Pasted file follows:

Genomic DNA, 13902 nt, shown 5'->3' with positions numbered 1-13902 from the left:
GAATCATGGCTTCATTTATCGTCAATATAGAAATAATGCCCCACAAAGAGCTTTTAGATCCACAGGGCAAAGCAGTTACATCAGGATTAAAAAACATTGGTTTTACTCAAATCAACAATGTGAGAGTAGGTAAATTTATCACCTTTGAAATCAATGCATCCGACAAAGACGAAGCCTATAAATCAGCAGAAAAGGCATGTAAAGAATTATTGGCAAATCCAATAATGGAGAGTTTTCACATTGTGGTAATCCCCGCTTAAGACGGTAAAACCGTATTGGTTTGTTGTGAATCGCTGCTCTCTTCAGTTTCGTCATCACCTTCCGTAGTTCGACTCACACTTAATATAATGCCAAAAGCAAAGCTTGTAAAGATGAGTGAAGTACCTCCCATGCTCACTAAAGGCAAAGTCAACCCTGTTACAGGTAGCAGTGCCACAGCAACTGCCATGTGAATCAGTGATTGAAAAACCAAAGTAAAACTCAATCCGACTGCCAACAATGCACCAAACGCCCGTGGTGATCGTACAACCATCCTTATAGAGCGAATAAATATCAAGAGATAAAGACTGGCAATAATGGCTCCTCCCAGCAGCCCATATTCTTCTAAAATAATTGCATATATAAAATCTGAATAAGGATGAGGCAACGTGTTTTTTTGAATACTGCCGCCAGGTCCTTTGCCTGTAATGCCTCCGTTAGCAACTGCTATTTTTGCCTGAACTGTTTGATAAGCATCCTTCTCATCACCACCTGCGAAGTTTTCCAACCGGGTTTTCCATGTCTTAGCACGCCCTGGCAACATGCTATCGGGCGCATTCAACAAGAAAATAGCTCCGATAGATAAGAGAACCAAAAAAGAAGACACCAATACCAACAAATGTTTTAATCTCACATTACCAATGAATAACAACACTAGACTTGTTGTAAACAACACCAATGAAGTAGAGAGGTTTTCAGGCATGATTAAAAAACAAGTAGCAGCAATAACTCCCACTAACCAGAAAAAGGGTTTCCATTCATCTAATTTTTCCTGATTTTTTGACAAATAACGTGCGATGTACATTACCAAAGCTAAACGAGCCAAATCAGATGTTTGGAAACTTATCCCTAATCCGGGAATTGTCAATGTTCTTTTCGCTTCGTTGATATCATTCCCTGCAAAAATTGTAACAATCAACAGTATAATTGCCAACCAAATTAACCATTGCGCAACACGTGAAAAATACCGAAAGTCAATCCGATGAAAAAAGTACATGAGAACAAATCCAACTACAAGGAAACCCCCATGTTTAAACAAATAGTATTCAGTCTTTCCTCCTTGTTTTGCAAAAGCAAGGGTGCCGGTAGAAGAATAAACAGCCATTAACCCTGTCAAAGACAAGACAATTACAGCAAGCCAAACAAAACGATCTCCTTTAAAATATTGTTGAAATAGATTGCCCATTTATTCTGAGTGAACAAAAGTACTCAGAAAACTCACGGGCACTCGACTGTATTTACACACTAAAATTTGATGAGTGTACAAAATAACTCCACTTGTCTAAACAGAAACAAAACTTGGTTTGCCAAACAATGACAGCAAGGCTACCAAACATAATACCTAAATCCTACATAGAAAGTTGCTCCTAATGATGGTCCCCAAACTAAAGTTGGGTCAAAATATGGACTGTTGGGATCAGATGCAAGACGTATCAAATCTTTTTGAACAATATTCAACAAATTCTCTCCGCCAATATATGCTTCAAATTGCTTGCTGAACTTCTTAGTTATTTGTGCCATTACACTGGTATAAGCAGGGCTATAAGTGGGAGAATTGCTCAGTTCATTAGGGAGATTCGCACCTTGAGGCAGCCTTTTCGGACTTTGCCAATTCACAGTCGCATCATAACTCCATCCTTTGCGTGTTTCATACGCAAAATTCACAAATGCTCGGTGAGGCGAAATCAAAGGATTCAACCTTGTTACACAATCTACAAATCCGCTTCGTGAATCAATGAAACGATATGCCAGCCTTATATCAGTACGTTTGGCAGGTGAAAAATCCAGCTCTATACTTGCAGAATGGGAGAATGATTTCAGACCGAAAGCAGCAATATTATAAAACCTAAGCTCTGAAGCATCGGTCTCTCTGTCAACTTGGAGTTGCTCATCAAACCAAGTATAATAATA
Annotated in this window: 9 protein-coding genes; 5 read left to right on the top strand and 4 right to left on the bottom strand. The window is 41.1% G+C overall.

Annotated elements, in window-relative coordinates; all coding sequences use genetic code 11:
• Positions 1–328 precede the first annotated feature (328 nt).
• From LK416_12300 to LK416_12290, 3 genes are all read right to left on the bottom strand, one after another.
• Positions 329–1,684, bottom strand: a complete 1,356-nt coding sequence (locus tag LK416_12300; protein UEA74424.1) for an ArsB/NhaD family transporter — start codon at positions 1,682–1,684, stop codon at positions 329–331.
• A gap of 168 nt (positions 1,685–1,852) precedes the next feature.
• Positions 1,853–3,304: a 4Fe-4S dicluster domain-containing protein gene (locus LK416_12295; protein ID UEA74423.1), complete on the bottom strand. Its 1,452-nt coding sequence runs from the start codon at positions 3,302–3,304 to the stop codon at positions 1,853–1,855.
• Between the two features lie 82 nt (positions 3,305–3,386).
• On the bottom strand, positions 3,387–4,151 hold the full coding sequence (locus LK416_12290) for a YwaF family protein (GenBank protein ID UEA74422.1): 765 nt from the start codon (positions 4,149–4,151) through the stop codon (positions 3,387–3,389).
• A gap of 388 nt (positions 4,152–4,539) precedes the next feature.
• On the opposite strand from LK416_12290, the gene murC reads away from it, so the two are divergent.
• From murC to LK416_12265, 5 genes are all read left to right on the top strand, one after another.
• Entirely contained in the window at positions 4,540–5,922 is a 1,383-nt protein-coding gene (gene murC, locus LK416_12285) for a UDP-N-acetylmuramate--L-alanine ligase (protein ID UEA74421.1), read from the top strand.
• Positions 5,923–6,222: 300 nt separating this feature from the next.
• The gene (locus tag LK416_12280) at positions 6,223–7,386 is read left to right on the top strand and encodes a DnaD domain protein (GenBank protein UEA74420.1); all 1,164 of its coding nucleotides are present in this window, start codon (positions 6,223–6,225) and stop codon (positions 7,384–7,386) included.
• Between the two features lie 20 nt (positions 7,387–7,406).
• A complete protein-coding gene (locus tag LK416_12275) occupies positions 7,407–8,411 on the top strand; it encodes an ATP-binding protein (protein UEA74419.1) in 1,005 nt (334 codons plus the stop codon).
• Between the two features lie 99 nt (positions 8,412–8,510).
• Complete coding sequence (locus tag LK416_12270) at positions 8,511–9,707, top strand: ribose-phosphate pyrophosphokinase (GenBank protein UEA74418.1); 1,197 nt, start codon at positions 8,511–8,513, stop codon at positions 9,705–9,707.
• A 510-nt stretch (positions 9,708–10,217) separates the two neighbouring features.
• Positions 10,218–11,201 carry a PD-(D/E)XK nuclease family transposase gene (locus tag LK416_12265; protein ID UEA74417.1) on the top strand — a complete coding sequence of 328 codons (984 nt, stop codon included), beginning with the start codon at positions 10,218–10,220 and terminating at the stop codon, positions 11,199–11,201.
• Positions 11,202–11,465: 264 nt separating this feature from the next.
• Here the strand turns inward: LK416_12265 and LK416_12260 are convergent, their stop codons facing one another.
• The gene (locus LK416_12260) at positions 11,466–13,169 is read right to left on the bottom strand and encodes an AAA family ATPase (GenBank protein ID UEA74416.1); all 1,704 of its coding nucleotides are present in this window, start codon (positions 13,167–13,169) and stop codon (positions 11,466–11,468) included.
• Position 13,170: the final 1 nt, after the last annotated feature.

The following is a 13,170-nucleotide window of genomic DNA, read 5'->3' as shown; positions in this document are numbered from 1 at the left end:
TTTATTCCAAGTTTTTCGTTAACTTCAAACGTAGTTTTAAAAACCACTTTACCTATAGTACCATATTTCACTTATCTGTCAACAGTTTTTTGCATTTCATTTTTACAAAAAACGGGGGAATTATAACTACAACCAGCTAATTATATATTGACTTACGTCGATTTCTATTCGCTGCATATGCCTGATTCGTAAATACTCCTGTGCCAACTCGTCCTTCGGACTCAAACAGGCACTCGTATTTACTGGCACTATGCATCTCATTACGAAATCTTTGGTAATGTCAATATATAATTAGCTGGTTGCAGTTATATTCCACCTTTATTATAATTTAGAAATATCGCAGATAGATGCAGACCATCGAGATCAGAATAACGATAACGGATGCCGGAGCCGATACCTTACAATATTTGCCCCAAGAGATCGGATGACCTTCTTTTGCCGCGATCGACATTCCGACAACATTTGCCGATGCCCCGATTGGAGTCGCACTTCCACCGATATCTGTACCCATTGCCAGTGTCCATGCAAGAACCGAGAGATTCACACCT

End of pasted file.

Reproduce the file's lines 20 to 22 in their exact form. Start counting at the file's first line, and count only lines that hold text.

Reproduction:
• Between the two features lie 99 nt (positions 8,412–8,510).
• Complete coding sequence (locus tag LK416_12270) at positions 8,511–9,707, top strand: ribose-phosphate pyrophosphokinase (GenBank protein UEA74418.1); 1,197 nt, start codon at positions 8,511–8,513, stop codon at positions 9,705–9,707.
• A 510-nt stretch (positions 9,708–10,217) separates the two neighbouring features.